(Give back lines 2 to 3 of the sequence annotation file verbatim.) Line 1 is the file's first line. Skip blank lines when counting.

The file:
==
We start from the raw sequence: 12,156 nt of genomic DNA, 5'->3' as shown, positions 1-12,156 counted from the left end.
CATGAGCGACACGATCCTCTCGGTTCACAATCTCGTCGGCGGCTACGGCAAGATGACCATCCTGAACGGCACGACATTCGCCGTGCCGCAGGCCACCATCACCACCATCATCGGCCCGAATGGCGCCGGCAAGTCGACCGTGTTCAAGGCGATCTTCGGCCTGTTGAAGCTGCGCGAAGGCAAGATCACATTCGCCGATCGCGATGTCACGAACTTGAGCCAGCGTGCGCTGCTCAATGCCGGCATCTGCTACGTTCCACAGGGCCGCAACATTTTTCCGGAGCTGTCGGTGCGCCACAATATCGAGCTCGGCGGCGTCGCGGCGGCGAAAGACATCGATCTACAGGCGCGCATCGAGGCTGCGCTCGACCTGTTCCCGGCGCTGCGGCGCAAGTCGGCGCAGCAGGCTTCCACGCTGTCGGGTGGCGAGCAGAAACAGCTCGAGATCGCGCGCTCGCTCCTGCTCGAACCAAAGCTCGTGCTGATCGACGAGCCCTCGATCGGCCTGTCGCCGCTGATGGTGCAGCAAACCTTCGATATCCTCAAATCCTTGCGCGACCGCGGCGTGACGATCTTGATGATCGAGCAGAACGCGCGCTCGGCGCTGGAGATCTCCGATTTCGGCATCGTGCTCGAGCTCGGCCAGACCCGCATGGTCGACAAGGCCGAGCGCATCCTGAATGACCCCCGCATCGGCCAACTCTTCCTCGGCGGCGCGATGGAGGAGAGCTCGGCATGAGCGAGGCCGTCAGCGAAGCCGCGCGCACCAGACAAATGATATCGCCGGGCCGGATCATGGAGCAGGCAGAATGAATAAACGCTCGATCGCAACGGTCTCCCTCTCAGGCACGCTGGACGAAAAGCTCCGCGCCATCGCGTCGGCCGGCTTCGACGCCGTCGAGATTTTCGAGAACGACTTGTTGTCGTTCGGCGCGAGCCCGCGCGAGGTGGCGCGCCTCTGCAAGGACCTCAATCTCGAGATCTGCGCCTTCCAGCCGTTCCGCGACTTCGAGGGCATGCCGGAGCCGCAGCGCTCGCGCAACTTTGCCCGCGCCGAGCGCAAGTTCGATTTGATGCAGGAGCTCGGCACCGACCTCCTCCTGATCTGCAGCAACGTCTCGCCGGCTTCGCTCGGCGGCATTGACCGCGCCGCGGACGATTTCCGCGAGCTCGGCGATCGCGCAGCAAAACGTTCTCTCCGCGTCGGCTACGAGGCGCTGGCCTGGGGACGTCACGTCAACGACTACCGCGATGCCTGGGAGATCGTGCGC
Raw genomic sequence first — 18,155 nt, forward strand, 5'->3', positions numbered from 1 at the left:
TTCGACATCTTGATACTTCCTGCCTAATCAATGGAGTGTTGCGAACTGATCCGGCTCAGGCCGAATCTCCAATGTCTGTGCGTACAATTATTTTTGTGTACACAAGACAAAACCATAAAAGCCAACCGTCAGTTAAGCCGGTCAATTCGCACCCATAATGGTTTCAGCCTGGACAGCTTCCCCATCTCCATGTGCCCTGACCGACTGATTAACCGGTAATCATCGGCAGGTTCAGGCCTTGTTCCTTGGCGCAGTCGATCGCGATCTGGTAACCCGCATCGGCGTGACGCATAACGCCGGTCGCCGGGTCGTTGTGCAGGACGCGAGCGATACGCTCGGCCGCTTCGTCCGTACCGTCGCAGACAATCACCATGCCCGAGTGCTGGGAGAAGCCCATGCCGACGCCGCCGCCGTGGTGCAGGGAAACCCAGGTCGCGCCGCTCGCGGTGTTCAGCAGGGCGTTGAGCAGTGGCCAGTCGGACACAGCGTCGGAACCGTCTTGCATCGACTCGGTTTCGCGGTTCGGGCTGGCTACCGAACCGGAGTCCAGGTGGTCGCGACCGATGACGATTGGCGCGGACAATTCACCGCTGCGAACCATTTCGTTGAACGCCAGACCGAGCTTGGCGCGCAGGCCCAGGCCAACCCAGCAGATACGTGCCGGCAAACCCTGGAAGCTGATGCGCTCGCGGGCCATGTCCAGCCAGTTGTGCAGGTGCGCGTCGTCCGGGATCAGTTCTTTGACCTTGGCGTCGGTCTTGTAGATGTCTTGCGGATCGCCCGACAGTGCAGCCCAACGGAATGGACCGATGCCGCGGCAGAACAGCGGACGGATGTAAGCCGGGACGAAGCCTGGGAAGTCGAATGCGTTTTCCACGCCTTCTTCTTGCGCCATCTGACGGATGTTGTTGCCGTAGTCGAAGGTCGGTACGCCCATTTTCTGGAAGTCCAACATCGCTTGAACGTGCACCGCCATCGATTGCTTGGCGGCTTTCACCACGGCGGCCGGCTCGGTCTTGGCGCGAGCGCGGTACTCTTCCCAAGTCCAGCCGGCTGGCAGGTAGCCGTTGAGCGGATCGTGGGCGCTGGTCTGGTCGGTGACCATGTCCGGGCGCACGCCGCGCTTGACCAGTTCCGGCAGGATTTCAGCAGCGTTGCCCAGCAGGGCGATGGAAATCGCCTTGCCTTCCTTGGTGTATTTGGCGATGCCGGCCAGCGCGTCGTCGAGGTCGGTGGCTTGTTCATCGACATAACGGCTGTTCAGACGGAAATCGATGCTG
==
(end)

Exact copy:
CATGAGCGACACGATCCTCTCGGTTCACAATCTCGTCGGCGGCTACGGCAAGATGACCATCCTGAACGGCACGACATTCGCCGTGCCGCAGGCCACCATCACCACCATCATCGGCCCGAATGGCGCCGGCAAGTCGACCGTGTTCAAGGCGATCTTCGGCCTGTTGAAGCTGCGCGAAGGCAAGATCACATTCGCCGATCGCGATGTCACGAACTTGAGCCAGCGTGCGCTGCTCAATGCCGGCATCTGCTACGTTCCACAGGGCCGCAACATTTTTCCGGAGCTGTCGGTGCGCCACAATATCGAGCTCGGCGGCGTCGCGGCGGCGAAAGACATCGATCTACAGGCGCGCATCGAGGCTGCGCTCGACCTGTTCCCGGCGCTGCGGCGCAAGTCGGCGCAGCAGGCTTCCACGCTGTCGGGTGGCGAGCAGAAACAGCTCGAGATCGCGCGCTCGCTCCTGCTCGAACCAAAGCTCGTGCTGATCGACGAGCCCTCGATCGGCCTGTCGCCGCTGATGGTGCAGCAAACCTTCGATATCCTCAAATCCTTGCGCGACCGCGGCGTGACGATCTTGATGATCGAGCAGAACGCGCGCTCGGCGCTGGAGATCTCCGATTTCGGCATCGTGCTCGAGCTCGGCCAGACCCGCATGGTCGACAAGGCCGAGCGCATCCTGAATGACCCCCGCATCGGCCAACTCTTCCTCGGCGGCGCGATGGAGGAGAGCTCGGCATGAGCGAGGCCGTCAGCGAAGCCGCGCGCACCAGACAAATGATATCGCCGGGCCGGATCATGGAGCAGGCAGAATGAATAAACGCTCGATCGCAACGGTCTCCCTCTCAGGCACGCTGGACGAAAAGCTCCGCGCCATCGCGTCGGCCGGCTTCGACGCCGTCGAGATTTTCGAGAACGACTTGTTGTCGTTCGGCGCGAGCCCGCGCGAGGTGGCGCGCCTCTGCAAGGACCTCAATCTCGAGATCTGCGCCTTCCAGCCGTTCCGCGACTTCGAGGGCATGCCGGAGCCGCAGCGCTCGCGCAACTTTGCCCGCGCCGAGCGCAAGTTCGATTTGATGCAGGAGCTCGGCACCGACCTCCTCCTGATCTGCAGCAACGTCTCGCCGGCTTCGCTCGGCGGCATTGACCGCGCCGCGGACGATTTCCGCGAGCTCGGCGATCGCGCAGCAAAACGTTCTCTCCGCGTCGGCTACGAGGCGCTGGCCTGGGGACGTCACGTCAACGACTACCGCGATGCCTGGGAGATCGTGCGC
Raw genomic sequence first — 18,155 nt, forward strand, 5'->3', positions numbered from 1 at the left: